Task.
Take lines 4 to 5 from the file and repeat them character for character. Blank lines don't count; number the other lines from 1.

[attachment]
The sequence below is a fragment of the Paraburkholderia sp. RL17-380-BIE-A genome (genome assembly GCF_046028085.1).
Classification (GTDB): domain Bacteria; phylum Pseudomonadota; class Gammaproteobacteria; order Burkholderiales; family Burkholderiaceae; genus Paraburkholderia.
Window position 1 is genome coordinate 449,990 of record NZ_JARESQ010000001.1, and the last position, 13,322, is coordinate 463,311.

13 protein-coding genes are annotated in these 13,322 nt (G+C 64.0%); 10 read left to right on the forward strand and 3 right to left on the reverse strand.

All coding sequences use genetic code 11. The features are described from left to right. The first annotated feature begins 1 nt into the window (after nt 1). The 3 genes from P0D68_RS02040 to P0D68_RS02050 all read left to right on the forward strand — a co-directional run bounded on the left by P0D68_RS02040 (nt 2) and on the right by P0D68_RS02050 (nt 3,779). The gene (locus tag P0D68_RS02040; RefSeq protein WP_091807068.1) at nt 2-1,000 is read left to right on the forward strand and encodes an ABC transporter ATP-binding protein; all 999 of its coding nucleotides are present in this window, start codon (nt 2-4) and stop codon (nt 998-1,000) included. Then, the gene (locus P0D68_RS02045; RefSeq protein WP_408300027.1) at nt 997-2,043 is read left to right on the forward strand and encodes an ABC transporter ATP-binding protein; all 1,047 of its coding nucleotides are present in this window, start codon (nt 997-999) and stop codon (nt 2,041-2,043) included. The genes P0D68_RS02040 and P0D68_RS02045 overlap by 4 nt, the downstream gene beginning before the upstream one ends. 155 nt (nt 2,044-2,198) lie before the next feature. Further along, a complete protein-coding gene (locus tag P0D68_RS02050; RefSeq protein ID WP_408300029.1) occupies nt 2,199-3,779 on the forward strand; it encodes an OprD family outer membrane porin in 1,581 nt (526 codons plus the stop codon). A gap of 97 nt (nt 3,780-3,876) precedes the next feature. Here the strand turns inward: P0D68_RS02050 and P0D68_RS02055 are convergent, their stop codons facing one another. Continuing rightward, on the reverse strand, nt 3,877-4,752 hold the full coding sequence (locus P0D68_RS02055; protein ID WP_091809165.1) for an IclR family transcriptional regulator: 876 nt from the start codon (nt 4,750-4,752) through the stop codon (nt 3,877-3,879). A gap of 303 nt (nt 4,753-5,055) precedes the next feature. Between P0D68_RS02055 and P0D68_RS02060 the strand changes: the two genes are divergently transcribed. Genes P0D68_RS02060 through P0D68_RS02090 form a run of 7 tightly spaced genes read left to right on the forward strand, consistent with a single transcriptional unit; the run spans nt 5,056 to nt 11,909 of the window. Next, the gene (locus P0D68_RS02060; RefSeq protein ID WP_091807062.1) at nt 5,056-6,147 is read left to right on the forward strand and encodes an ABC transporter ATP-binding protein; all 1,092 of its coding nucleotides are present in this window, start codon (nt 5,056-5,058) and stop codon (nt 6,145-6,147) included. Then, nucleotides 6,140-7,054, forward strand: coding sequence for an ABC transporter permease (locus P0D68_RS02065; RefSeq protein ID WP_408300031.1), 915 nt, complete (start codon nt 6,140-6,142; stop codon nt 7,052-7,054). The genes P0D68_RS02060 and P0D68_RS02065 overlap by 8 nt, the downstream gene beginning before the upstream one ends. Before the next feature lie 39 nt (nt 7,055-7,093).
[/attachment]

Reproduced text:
13 protein-coding genes are annotated in these 13,322 nt (G+C 64.0%); 10 read left to right on the forward strand and 3 right to left on the reverse strand.

All coding sequences use genetic code 11. The features are described from left to right. The first annotated feature begins 1 nt into the window (after nt 1). The 3 genes from P0D68_RS02040 to P0D68_RS02050 all read left to right on the forward strand — a co-directional run bounded on the left by P0D68_RS02040 (nt 2) and on the right by P0D68_RS02050 (nt 3,779). The gene (locus tag P0D68_RS02040; RefSeq protein WP_091807068.1) at nt 2-1,000 is read left to right on the forward strand and encodes an ABC transporter ATP-binding protein; all 999 of its coding nucleotides are present in this window, start codon (nt 2-4) and stop codon (nt 998-1,000) included. Then, the gene (locus P0D68_RS02045; RefSeq protein WP_408300027.1) at nt 997-2,043 is read left to right on the forward strand and encodes an ABC transporter ATP-binding protein; all 1,047 of its coding nucleotides are present in this window, start codon (nt 997-999) and stop codon (nt 2,041-2,043) included. The genes P0D68_RS02040 and P0D68_RS02045 overlap by 4 nt, the downstream gene beginning before the upstream one ends. 155 nt (nt 2,044-2,198) lie before the next feature. Further along, a complete protein-coding gene (locus tag P0D68_RS02050; RefSeq protein ID WP_408300029.1) occupies nt 2,199-3,779 on the forward strand; it encodes an OprD family outer membrane porin in 1,581 nt (526 codons plus the stop codon). A gap of 97 nt (nt 3,780-3,876) precedes the next feature. Here the strand turns inward: P0D68_RS02050 and P0D68_RS02055 are convergent, their stop codons facing one another. Continuing rightward, on the reverse strand, nt 3,877-4,752 hold the full coding sequence (locus P0D68_RS02055; protein ID WP_091809165.1) for an IclR family transcriptional regulator: 876 nt from the start codon (nt 4,750-4,752) through the stop codon (nt 3,877-3,879). A gap of 303 nt (nt 4,753-5,055) precedes the next feature. Between P0D68_RS02055 and P0D68_RS02060 the strand changes: the two genes are divergently transcribed. Genes P0D68_RS02060 through P0D68_RS02090 form a run of 7 tightly spaced genes read left to right on the forward strand, consistent with a single transcriptional unit; the run spans nt 5,056 to nt 11,909 of the window. Next, the gene (locus P0D68_RS02060; RefSeq protein ID WP_091807062.1) at nt 5,056-6,147 is read left to right on the forward strand and encodes an ABC transporter ATP-binding protein; all 1,092 of its coding nucleotides are present in this window, start codon (nt 5,056-5,058) and stop codon (nt 6,145-6,147) included. Then, nucleotides 6,140-7,054, forward strand: coding sequence for an ABC transporter permease (locus P0D68_RS02065; RefSeq protein ID WP_408300031.1), 915 nt, complete (start codon nt 6,140-6,142; stop codon nt 7,052-7,054). The genes P0D68_RS02060 and P0D68_RS02065 overlap by 8 nt, the downstream gene beginning before the upstream one ends. Before the next feature lie 39 nt (nt 7,055-7,093).